Donna Jo Napoli is a linguistics professor at Swarthmore College, try and she writes children’s books. Over the last few years, clinic she’s been retelling fairy tales and myths in a group of short novels for middle-grade or YA readers, treat including retellings of Beauty and the Beast (Beast), Rapunzel (Zel), and the legend of the Sirens (Sirena). I read Beast quite a few years ago, and can’t remember it all that well, but I picked up a copy of The Great God Pan only a few weeks ago and read it in one sitting.
The novel is very short — only 146 pages — and a smallish hardback, closer to the size of a trade paperback. Despite this, I’d say it’s intended for YA readers, considering the subject matter. Pan is, after all, a god of revelry, and that does include drinking and frolicking with wood nymphs. This novel is an attempt, she says in the afterword, to fill in some gaps in the Pan and Iphigenia myths.
Pan is the nature god, son of Hermes and Dryope, a nymph. He is half goat and half man, as I’m sure many readers know, and therefore sort of between the two worlds. He is sort of a pet of the gods on Olympus, and not quite nature-y enough not to care. He meets Iphigenia, a Greek princess, who is the daughter of Helen of Trojan fame and Theseus, but raised by Agamemnon and Clytemnestra, who is Helen’s sister. Iphigenia and Pan get along quite well, and he develops a tendre for her. Time passes; he sees her again a few times, but then Agamemnon is ordered to sacrifice his daughter to the gods for offending them, and Pan must come up with a plan to save her. He must also make peace with the Olympian gods, regarding his status as godling or perhaps pet.
None of this, I’m certain, is new to students of Greek mythology; the story is fleshed out somewhat from the original Greek tellings, but mostly with Pan’s musings on his life and his state in the world. It is told in first-person present tense; our narrator is Pan himself. He is an interesting character, but we spend nearly a hundred and fifty pages in his head. There is little time to develop the personalities of many other characters, including Iphigenia herself. Even Hermes and Apollo seem awfully flat, but I’m not sure I should expect so much more from what is really a meditation in one god’s head.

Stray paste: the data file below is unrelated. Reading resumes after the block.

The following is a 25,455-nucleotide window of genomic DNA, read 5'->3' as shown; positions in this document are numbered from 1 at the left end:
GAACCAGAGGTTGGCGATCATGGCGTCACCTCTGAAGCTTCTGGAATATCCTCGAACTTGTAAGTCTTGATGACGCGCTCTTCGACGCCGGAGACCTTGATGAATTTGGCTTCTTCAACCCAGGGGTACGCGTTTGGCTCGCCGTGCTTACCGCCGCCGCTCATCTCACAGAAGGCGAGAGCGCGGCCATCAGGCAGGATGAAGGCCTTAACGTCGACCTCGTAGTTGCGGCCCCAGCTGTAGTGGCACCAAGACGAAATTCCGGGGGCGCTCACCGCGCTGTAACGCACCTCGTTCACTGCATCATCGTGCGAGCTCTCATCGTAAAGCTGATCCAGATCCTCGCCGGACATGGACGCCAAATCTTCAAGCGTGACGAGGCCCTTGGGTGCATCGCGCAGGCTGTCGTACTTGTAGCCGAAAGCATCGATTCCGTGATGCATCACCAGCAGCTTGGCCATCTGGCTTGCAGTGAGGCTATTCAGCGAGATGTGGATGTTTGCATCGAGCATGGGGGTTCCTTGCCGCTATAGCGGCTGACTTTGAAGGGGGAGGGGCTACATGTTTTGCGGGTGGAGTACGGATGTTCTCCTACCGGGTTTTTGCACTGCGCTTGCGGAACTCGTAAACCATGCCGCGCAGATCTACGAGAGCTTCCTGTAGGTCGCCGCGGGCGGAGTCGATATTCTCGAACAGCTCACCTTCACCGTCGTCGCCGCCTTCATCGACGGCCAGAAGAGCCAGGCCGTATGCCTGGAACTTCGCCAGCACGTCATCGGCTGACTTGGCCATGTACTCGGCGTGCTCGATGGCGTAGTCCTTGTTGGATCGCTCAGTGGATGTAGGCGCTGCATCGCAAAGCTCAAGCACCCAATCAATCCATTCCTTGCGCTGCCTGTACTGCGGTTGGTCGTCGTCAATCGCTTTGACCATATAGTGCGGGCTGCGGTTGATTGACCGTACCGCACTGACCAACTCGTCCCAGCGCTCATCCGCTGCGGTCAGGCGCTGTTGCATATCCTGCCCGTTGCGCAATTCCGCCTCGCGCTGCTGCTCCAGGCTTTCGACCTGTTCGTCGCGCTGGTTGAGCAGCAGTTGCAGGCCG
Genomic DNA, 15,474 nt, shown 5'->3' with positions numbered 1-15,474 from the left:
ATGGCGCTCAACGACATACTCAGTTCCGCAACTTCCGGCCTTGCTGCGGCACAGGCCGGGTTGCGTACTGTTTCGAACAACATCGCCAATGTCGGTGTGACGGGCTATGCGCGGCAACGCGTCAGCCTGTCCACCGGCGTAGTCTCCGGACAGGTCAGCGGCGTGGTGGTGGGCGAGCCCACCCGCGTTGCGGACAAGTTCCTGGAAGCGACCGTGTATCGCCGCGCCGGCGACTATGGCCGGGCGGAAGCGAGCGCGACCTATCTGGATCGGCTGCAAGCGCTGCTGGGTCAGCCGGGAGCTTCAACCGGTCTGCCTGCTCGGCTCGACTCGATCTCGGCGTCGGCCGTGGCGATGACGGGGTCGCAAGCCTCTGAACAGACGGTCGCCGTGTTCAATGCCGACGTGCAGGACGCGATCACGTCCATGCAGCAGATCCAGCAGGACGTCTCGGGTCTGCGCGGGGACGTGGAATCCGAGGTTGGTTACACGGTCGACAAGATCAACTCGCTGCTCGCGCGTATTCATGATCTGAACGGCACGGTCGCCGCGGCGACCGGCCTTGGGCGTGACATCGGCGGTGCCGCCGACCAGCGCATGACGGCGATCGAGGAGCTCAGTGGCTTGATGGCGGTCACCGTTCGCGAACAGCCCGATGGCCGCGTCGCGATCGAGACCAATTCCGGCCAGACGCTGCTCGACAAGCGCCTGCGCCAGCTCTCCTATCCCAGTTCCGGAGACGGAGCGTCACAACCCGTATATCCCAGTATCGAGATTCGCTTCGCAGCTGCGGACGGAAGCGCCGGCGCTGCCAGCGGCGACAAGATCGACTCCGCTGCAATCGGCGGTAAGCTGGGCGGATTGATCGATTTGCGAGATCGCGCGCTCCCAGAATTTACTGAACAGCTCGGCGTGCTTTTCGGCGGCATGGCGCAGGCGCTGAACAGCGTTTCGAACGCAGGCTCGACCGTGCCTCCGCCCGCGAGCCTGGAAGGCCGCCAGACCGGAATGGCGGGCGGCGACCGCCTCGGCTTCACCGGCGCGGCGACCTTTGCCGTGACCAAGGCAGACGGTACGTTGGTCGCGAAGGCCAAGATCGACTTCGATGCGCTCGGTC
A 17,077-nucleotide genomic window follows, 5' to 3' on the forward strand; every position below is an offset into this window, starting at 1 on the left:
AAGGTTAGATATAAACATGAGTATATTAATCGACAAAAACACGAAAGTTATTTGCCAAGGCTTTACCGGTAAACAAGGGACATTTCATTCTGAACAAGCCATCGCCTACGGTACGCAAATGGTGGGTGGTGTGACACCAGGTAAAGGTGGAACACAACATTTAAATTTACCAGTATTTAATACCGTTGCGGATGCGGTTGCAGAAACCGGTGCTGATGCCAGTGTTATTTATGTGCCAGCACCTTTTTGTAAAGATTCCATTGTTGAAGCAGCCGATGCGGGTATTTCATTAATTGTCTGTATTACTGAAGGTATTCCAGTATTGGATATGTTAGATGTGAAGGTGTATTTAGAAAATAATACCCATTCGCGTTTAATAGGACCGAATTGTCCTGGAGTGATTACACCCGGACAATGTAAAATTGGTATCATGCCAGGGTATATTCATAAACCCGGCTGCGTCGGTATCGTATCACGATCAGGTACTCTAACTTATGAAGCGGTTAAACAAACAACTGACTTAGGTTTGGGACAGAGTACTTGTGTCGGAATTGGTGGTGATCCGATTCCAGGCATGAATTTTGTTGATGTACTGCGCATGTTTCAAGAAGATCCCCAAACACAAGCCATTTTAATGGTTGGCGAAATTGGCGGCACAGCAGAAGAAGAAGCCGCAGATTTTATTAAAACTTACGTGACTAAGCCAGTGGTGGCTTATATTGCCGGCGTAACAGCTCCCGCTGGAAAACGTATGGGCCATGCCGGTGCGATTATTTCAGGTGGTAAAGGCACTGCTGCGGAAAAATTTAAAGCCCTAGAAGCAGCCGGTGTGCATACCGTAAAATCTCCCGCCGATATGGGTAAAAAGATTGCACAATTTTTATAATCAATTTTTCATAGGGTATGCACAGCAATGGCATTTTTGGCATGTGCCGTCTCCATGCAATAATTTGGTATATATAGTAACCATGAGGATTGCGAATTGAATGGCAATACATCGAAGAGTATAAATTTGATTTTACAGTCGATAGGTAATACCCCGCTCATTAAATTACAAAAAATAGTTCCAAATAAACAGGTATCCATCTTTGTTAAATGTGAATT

The setting, in trees and by brooks, is lovingly described; Napoli writes lyrically and poetically, but sometimes it bothers me. I don’t appreciate authors who set out to write a novel that’s half poetry as much as I suppose I should, and while I finished it enthusiastically and appreciated her skill, it didn’t move me emotionally nearly as much as Shannon Hale’s lyrical fairy-tale retellings. The style, it seemed to me, got in the way of the story.
The length versus the subject matter I thought would be a problem, but it isn’t. Napoli glosses over the sex and alcohol consumption, but she doesn’t hide it. I don’t think younger readers would be interested in the book because of the style of writing, not because of the subject matter. Older readers would have to enjoy the style to appreciate the book as much as perhaps they should. I didn’t, but I think it’s mostly a matter of personal preferences. For Napoli’s sheer technical ability, I’ll give the book 4.5/5 stars, but my enjoyment was a bit lower than that.